The prestigious BA Honours Economics course granted to Maharaja’s College seems to have fallen victim to the crossfire in the turf war between the Mahatma Gandhi (MG) University Vice-Chancellor and the Higher Education Department.
Any further delay in granting affiliation to the course by the MG University runs the risk of the college losing the programme.
The Higher Education Department had earlier this year selected four colleges representing four universities for honours degree programme from the 2013-14 academic year. While all other three have started the course, it is yet to take off in Maharaja’s College, thanks to pending affiliation order from the MG University.
“The college has complied with all formalities on its part and has been relentlessly pursuing it. We were told that the university syndicate of September 30 will approve it and the order will be issued the very next day,” Latha Raj, college Principal, told The Hindu.
The Governor had accepted the prayer for condonation of delay in starting the course and forwarded the file to the MG University where it has been remaining since then.
“The government had recognized our department by awarding the honours degree and we are really upset about the delay in approving the course. Belying our initial apprehension about the response to the programme owing to the relatively higher cut-off mark of 70 per cent in the qualifying exam for admission, we have been flooded with inquiries from students. We have been assuring them that the course will start this academic year itself,” said Sunilkumar S. Menon, Head of the Department of Economics, Maharaja’s College.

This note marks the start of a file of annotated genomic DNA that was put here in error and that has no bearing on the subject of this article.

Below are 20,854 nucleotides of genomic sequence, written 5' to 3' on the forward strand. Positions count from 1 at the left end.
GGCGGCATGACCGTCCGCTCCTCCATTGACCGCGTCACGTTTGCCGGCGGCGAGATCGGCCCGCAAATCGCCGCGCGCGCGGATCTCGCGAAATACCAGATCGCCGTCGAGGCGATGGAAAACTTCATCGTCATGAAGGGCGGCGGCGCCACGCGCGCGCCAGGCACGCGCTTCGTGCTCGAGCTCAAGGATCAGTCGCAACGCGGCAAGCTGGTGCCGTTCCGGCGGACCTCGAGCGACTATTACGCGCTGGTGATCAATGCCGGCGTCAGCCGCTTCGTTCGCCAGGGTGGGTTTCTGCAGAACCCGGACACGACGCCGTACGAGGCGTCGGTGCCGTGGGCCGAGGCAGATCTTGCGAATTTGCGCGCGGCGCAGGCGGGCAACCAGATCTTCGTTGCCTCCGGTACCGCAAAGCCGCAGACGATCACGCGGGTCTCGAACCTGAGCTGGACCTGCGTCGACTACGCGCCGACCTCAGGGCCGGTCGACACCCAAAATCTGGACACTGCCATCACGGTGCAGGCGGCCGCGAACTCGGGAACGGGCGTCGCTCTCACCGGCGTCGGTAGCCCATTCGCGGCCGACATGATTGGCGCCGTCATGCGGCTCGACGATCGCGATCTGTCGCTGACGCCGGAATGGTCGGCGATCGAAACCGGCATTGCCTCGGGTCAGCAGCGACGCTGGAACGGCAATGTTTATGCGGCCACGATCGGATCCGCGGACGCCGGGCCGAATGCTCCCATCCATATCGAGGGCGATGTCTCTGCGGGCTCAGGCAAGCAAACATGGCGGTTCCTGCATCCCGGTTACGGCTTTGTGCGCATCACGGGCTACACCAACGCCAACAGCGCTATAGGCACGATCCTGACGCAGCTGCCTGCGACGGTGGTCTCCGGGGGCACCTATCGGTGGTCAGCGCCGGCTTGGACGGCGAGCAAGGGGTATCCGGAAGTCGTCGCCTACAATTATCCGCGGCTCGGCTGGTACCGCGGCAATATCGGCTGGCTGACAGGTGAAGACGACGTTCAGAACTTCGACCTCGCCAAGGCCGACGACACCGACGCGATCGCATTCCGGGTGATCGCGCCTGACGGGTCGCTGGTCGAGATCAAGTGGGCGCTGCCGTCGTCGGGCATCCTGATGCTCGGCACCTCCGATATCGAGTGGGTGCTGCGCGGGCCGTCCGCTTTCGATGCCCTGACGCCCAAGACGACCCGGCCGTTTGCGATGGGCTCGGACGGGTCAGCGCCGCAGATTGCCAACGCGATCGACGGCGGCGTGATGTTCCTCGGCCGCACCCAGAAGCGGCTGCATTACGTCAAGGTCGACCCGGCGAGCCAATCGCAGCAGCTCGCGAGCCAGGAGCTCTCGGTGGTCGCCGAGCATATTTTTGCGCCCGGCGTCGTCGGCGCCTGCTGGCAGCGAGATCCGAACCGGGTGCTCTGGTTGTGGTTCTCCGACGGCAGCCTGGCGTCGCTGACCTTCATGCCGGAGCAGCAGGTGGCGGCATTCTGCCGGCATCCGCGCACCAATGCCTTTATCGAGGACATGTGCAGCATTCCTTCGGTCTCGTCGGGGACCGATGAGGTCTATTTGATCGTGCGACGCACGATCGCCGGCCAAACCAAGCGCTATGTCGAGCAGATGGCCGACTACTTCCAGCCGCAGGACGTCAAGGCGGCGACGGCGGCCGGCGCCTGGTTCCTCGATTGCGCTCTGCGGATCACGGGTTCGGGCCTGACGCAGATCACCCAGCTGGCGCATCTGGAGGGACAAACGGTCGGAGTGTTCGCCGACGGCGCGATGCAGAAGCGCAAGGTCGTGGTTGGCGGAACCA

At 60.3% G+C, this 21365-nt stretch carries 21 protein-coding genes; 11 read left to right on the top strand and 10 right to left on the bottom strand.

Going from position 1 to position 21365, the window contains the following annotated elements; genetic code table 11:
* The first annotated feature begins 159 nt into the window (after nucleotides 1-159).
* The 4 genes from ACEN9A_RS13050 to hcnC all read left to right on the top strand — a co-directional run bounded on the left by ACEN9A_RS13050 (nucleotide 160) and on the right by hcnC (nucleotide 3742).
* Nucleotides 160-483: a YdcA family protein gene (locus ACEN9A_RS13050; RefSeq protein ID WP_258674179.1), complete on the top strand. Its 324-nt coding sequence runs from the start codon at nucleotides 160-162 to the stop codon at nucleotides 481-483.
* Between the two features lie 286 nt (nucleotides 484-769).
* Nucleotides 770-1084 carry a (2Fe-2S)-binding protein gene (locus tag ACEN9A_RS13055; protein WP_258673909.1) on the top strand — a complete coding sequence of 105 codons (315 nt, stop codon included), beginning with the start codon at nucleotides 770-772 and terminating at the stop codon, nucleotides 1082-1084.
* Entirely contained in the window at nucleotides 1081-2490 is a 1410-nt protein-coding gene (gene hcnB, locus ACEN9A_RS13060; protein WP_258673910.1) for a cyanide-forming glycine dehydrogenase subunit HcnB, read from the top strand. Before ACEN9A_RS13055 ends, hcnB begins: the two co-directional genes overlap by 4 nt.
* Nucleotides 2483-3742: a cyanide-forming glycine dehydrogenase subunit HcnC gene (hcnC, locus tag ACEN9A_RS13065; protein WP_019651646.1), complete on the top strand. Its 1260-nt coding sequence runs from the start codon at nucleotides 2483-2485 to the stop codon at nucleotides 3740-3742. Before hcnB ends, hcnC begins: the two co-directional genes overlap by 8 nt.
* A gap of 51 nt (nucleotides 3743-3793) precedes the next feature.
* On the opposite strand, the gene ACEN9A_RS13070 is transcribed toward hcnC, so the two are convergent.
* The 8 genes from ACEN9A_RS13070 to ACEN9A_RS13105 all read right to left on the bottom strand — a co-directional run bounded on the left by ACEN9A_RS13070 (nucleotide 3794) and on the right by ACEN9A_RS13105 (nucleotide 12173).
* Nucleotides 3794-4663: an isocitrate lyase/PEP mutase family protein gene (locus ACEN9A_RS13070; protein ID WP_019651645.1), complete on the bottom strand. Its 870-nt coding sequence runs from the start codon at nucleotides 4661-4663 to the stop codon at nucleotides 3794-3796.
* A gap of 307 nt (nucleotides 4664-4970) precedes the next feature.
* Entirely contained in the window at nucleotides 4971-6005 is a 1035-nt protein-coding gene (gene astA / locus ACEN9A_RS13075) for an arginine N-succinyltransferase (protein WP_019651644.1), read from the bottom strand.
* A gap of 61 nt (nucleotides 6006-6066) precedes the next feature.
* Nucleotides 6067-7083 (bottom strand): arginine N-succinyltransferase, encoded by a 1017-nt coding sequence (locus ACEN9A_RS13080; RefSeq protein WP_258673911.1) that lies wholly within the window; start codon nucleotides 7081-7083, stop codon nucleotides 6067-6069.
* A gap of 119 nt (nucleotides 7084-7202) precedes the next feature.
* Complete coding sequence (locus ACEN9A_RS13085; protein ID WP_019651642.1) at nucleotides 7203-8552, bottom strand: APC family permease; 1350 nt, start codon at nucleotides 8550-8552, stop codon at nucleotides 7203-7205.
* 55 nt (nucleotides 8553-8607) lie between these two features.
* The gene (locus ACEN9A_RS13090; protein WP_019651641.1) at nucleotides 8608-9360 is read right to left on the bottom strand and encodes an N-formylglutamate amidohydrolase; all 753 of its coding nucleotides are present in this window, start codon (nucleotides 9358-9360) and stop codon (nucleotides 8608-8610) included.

A.V. George, Vice-Chancellor, MG University, said he had signed the order granting affiliation and it will be issued very shortly. He dispelled allegations of delaying the decision stating that the course was cleared as soon as the Governor approved the condonation of delay by invoking Section 10 (17) of the MG University Act authorising the Vice-Chancellor to act in emergency situations bypassing the Academic Council, he said.
Justifying the decision to wait for the Governor’s decision, Mr. George said that the university could not have granted permission to run a course on a syllabus not approved by its Board of Studies and the Academic Council.
He said that it was better for the college to start the course next academic year with the first semester exams of the regular stream of graduation courses hardly a month away.
“The college will have to find a way to meet the requirement of 75 per cent attendance mandatory in appearing for the exam. The university cannot afford to delay the exam, as it will throw our examination calendar into disarray,” Mr. George said.
P.K. Velayudhan, Director, Collegiate of Education, however, questioned this argument asking if that was a concern why the Vice-Chancellor had sat on the file for the past one-and-a-half months.
Stating that the chances of starting the course in the college this academic year seems very remote, Mr. Velayudhan said the higher education department will be forced to award the course to some other university if the MG University further delayed in granting approval to the course.